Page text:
The president went on to talk about the origins of the organization and how he and a small group of collaborators had built it from the ground up. There had been other crises in our past, and each time we had collectively found a path through the adversity.
He concluded, “If you’re asking for guarantees, I can’t give them to you. All I can say is that we have a history of meeting challenges, and we are going to do our best. Also, the leadership can’t do this alone. We need the help of all of the staff. We need your help and suggestions too. That’s what the rest of this meeting is about. Thanks for taking a risk and being honest.”
Radical transparency, in this conversation and many that followed, saved the organization.
The reality is that many of us were, mentally and emotionally, hanging on by a thread. If leadership had turned on the staff and been combative or defensive, our culture would have begun to unravel. Many would have started looking for an exit.
Our president’s personal transparency said that it was okay to have doubts, to be afraid, and to just be tired; as many of us were. His response also said that we should not underestimate ourselves. If the past was the best predictor of future performance, then we should take heart.
Whenever the chips were down in the past, we had always pulled through. We made it through the Great Recession too. It was our shared commitment to radical transparency that gave us the courage to face the reality of the marketplace, our insecurities, and scariest of all, our potential.
Radical transparency when leading conflict doesn’t mean saying whatever pops into your head or being ruled by emotion. It would have been too easy to lash out at that staff member. After all, he had been with us less than a year and here he was criticizing a founder and other leaders who had decades of experience running complex organizations.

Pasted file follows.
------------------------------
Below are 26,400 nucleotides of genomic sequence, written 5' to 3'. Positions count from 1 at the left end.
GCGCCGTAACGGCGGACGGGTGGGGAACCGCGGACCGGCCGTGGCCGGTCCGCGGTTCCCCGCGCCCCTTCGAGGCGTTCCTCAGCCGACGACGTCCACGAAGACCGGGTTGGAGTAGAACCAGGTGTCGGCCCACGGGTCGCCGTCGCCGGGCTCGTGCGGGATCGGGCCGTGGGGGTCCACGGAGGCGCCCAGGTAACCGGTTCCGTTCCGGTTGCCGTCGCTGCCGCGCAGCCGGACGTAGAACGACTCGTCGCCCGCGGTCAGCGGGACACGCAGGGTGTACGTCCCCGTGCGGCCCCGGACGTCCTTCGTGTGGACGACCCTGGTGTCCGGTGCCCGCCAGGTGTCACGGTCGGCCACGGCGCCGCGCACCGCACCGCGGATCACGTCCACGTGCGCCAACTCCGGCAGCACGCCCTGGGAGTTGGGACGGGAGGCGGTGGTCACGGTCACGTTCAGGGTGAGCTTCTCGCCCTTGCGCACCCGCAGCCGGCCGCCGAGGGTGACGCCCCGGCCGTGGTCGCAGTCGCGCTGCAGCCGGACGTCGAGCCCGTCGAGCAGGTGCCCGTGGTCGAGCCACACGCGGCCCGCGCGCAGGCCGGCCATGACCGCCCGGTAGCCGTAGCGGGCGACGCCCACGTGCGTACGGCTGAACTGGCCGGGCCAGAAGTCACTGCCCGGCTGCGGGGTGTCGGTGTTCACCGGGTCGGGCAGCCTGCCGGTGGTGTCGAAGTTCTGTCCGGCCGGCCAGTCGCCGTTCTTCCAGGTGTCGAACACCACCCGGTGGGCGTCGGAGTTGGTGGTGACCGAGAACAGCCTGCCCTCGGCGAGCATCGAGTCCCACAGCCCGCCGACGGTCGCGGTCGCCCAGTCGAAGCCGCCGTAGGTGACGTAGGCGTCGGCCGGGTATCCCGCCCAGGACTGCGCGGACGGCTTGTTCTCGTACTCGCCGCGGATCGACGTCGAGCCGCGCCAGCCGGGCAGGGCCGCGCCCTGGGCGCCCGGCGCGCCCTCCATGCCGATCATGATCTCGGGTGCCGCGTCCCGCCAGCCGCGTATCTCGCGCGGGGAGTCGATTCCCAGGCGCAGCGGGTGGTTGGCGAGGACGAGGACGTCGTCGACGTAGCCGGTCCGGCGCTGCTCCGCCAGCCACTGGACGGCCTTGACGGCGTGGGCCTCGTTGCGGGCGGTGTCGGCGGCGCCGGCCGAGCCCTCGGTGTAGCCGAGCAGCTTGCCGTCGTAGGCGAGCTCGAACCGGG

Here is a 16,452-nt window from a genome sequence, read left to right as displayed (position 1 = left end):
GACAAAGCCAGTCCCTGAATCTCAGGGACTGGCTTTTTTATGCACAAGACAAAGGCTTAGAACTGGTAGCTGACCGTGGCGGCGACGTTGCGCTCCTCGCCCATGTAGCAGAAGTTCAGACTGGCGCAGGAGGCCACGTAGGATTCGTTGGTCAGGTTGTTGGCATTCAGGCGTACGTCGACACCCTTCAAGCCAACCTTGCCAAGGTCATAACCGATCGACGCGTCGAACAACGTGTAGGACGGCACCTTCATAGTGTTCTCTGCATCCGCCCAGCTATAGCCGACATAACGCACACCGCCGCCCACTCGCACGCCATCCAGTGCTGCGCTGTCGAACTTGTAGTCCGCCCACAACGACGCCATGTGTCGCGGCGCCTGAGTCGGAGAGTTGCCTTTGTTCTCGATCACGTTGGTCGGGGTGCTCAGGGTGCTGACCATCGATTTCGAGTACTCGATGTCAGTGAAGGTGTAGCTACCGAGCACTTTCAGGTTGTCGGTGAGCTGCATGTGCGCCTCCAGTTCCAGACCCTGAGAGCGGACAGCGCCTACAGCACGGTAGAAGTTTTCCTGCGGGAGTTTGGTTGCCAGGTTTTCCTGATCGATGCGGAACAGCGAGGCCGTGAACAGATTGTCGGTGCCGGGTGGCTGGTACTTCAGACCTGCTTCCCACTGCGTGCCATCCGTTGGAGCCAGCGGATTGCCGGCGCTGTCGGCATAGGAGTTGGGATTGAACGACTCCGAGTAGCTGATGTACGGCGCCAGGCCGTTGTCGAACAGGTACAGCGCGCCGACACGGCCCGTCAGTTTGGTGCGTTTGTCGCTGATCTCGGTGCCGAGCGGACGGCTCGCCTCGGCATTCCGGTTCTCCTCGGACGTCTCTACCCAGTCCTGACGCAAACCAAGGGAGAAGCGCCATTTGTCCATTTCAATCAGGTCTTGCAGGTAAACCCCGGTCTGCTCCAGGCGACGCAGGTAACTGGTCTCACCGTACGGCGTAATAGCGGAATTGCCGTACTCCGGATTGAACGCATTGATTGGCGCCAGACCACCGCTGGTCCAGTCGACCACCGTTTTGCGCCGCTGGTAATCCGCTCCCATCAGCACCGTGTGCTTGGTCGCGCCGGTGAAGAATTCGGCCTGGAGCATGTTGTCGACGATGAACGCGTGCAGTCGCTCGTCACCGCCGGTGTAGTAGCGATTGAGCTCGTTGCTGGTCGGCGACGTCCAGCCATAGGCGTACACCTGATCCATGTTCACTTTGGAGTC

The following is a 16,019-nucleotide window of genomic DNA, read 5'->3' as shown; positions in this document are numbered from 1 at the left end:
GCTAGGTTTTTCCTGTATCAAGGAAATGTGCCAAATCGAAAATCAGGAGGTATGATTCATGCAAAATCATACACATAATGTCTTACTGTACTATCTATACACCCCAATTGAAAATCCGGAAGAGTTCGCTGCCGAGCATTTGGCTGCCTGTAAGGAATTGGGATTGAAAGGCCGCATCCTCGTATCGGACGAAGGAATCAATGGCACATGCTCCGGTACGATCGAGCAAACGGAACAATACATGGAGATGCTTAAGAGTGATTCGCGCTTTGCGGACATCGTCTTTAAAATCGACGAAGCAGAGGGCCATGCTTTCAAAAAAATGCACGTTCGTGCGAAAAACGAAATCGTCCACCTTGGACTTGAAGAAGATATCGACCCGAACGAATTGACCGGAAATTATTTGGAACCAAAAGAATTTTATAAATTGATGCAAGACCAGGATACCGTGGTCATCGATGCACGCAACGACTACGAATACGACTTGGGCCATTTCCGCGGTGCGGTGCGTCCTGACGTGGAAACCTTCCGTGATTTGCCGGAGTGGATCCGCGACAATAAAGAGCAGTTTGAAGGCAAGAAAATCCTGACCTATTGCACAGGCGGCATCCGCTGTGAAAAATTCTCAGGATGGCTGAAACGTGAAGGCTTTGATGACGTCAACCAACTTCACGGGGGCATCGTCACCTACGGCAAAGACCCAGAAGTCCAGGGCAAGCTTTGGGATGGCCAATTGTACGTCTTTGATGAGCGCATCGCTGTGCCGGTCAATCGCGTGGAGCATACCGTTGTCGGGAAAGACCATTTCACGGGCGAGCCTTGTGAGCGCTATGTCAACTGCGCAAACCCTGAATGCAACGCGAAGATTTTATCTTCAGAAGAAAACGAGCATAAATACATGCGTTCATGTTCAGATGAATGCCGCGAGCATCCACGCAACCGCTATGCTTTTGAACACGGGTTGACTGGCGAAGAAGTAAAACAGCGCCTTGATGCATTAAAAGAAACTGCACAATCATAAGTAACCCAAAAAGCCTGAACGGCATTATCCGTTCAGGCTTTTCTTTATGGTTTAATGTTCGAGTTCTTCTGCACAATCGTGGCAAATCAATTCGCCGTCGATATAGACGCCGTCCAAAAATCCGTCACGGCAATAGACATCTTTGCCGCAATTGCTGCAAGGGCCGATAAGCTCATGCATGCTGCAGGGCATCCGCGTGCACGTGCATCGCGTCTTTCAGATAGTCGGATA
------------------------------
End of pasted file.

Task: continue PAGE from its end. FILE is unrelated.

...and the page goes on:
Radical transparency means being real, but more than that, it means being humble.
The reality was that all of us were questioning our competence. Why didn’t we see this coming? Why hadn’t we acted sooner? Could we have forestalled the damage?
Sure, we could have hidden our doubts and gave superficial and puffed-up reassurances to the staff. However, no one would have really bought it. They would have left wondering what else we were hiding or not telling them.
Instead, everyone left that day with a deeper dedication to leaders and an organization who respected them enough to tell them the truth; not only about the organization, but also about themselves.
Before we left, I turned to one of our directors and pointed at the new staff member who had challenged us. I said quietly, “What’s that guy’s name? He has a future here.”
This piece is presented as Principle 5 in a series of articles at Dr. Bailie's blog, Leading Conflict. In the interest of transparency, yes, this article refers to the IIRP Graduate School and its model programs. You may read the other articles in this series: